At this point, I felt I had solved my problem and that there was a great lesson to be learned about the economy. More about that in the next post.
Okay back to the story before it becomes a biology lesson.
There were several things about my experiment which I thought might translate well into my interpretation of what I saw in the economy. I will list them in no particular order:
1. Our society is very accustomed to debt just like wasps are accustomed to wind. The vacuum was a different source of wind just like QE is a different source of debt. We have gone from personal debt to corporate/social debt but it is still debt. We don’t get stirred up because it’s not strange to us. Sometimes we allow a local “renderer of lard” to say the rules have changed this time and we say… OK.
2. The office wasps could not know the peril of the field wasps nor did they care if any particular individual met its demise. They were, after all, comfortable and their circumstances had not changed. They may even be living it up with all the excess supply and reduced number of consumers.
3. I added some personification to indicate that individual colossal failures are often blamed on personal character flaws when in fact they may be the result of circumstances beyond individual (or in this case corporate) control. We like to think we are safe as long as we are perfect or at least better than the other guy.
4. I thought that the removal of 50% of the workers would result in a collapse or abandonment of the nest. How would the rest survive if nourishment wasn't coming in as fast as it was consumed? Certainly they wouldn’t just outsource to disadvantaged workers from other nests.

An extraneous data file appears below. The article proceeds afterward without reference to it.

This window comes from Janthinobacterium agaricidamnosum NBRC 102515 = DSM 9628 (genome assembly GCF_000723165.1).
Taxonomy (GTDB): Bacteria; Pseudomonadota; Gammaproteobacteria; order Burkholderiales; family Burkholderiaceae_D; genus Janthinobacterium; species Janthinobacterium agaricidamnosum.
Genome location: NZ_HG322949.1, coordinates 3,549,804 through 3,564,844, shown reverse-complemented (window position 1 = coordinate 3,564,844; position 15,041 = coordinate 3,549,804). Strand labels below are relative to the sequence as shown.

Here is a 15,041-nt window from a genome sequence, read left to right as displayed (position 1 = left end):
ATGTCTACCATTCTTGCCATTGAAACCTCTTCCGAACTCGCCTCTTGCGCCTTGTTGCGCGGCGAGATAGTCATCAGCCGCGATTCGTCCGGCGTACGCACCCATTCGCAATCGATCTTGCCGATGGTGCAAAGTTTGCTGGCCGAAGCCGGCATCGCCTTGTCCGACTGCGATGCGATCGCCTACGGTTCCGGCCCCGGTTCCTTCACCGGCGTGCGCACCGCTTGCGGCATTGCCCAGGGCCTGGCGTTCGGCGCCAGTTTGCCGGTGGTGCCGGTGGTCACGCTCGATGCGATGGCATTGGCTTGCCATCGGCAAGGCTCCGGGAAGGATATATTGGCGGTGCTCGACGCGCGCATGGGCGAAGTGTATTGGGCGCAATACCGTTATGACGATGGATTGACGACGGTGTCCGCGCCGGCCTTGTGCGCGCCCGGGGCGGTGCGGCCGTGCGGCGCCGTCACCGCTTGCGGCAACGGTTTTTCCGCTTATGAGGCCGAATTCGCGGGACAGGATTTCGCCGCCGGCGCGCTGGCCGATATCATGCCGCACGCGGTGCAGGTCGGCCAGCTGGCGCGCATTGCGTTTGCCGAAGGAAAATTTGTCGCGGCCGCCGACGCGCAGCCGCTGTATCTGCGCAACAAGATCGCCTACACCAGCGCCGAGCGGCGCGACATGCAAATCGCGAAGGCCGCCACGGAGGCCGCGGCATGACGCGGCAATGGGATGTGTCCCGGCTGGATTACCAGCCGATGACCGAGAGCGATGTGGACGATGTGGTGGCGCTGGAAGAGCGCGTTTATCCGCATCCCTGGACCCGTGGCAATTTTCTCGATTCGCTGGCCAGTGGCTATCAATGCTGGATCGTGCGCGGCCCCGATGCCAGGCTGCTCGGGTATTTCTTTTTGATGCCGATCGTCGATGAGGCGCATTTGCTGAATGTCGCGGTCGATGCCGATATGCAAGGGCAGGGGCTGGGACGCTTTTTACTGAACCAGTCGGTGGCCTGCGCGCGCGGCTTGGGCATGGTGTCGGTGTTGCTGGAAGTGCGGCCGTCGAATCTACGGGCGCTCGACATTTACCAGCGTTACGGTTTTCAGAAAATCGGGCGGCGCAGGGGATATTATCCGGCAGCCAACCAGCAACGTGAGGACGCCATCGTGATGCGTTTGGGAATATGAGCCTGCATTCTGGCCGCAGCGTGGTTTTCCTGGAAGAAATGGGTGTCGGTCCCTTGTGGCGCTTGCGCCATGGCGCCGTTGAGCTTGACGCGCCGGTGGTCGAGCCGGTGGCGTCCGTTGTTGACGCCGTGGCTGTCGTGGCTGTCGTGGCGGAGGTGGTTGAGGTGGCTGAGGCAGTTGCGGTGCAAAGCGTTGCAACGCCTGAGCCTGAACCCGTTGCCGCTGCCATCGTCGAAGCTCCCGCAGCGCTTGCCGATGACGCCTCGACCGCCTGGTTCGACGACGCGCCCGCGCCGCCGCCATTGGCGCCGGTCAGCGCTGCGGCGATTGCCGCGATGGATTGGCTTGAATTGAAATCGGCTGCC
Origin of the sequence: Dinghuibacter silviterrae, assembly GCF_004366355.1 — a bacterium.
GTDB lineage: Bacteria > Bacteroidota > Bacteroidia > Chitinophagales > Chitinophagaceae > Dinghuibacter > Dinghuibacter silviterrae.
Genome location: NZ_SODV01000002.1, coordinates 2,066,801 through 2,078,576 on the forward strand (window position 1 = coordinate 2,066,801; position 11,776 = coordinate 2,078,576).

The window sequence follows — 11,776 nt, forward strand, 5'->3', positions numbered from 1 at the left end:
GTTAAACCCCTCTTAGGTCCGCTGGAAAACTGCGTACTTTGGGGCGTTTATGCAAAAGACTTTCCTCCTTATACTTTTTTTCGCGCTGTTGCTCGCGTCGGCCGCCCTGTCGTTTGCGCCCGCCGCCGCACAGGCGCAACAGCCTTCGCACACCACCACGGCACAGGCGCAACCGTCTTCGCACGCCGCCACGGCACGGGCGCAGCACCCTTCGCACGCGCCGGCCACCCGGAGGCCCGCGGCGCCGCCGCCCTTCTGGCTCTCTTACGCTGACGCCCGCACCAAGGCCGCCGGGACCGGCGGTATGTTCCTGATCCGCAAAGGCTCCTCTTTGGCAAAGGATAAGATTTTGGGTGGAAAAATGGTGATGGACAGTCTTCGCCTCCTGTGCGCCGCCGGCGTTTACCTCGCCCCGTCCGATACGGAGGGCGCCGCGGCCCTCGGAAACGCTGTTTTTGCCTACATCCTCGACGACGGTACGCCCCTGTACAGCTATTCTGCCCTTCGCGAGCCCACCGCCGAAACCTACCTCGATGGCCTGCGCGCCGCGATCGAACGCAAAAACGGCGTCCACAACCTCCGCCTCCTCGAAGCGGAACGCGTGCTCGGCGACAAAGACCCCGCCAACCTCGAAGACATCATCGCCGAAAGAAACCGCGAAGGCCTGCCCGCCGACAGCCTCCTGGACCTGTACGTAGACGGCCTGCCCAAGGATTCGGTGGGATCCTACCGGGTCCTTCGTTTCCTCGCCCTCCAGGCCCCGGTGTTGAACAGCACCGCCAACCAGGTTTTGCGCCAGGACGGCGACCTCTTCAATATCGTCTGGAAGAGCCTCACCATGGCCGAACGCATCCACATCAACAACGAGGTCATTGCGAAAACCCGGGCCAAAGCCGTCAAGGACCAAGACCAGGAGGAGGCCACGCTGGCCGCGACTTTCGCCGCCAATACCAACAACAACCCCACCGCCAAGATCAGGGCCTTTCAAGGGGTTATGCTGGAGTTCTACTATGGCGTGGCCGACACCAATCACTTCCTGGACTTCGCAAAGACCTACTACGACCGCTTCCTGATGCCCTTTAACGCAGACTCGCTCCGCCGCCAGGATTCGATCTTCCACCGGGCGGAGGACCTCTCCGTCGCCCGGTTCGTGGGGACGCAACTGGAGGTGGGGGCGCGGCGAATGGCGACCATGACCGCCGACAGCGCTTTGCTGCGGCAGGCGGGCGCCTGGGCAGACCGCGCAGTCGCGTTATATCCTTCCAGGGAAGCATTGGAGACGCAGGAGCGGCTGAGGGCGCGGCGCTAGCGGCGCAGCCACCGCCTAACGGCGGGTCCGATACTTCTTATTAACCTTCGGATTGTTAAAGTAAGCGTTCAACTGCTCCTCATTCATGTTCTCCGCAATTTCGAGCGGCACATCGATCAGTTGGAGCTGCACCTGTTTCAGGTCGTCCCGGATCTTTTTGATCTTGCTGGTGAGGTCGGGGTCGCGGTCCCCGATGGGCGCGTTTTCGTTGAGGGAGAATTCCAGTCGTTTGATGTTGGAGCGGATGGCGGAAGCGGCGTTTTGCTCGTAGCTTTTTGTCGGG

5. The only yellowjacket that I saw leave the nest and make it past the vacuum was the one that ignored SOPIEWC (Standard Operating Procedure for Ingress and Egress of the Woodpile Colony) and crawled out on the very stable cinderblock and flew off from the backside. All the others tried to crawl out the socially acceptable way only to be stripped from the loose soil and sucked to oblivion. Later on, some of the Yellowjackets landed early and tried to crawl into the opening. Others followed the same scent trail, yet none of them made it past the vortex.
That was day one day. Day two through five brought about a serous reconsideration because, although the flight of wasps in and out was less like the Berlin Airlift, it still wasn't very different from Hartsfield International (or JFK for the Yankees among us.)
I underestimated the resilience of a yellowjacket nest which has been growing for a whole season. Undoubtedly there were more resources available in the nest in terms of food and individuals than I first thought. Try 3,000 individuals on for size. Actually - not recommended. There were no doubt many more afield than would come and go in a single hour. New individuals may be hatching out at a high rate right now. Heck, they probably just accelerated the promotion schedule. Anyway, the buffer ability of the nest was greater than I expected. Individuals perished by the hundreds, yet the civilization lived on.
The truth is, I am now up to QE 5 and wasps are still flying in and out as if nothing has changed. QE 2 siphoned off at least as many as QE 1. At one point I got up the nerve to wack on the cinder block with a loooooong wooden pole to try to speed things up. If more came out, they didn’t make it! Now I have adjusted my QEs to ½ hour and concentrated them in the critical morning and evening hours. At this point, it’s a compulsion! That and I still can’t do it the old fashioned way.
The other reason I keep on is, I believe there is a tipping point, it’s just further out than I expected. So now the PCL part of this…yesterday I got my second call from a buyer saying that the mills are getting desperate and prices are trending up hard. The problem is, there are too few harvest crews and it has gone over the tipping point. We are now being offered blended rates that are really worth looking at. Don’t know how high they will go, or how long they will last, but it has happened.
What other tipping points are out there that have been forgotten because they have been delayed? Can we really expect the economy to expand while the mode disposable income contracts? Are we being fooled by mean and median calculations? Can we profit as a service society? Is it ok to abandon production and value added? Have we actually done that, or is there more of a buffer there than I see.
Well, thank you to any reader who has hung in this far. I appreciate the ability to air this out. Really, just wondering if anyone else has similar concerns.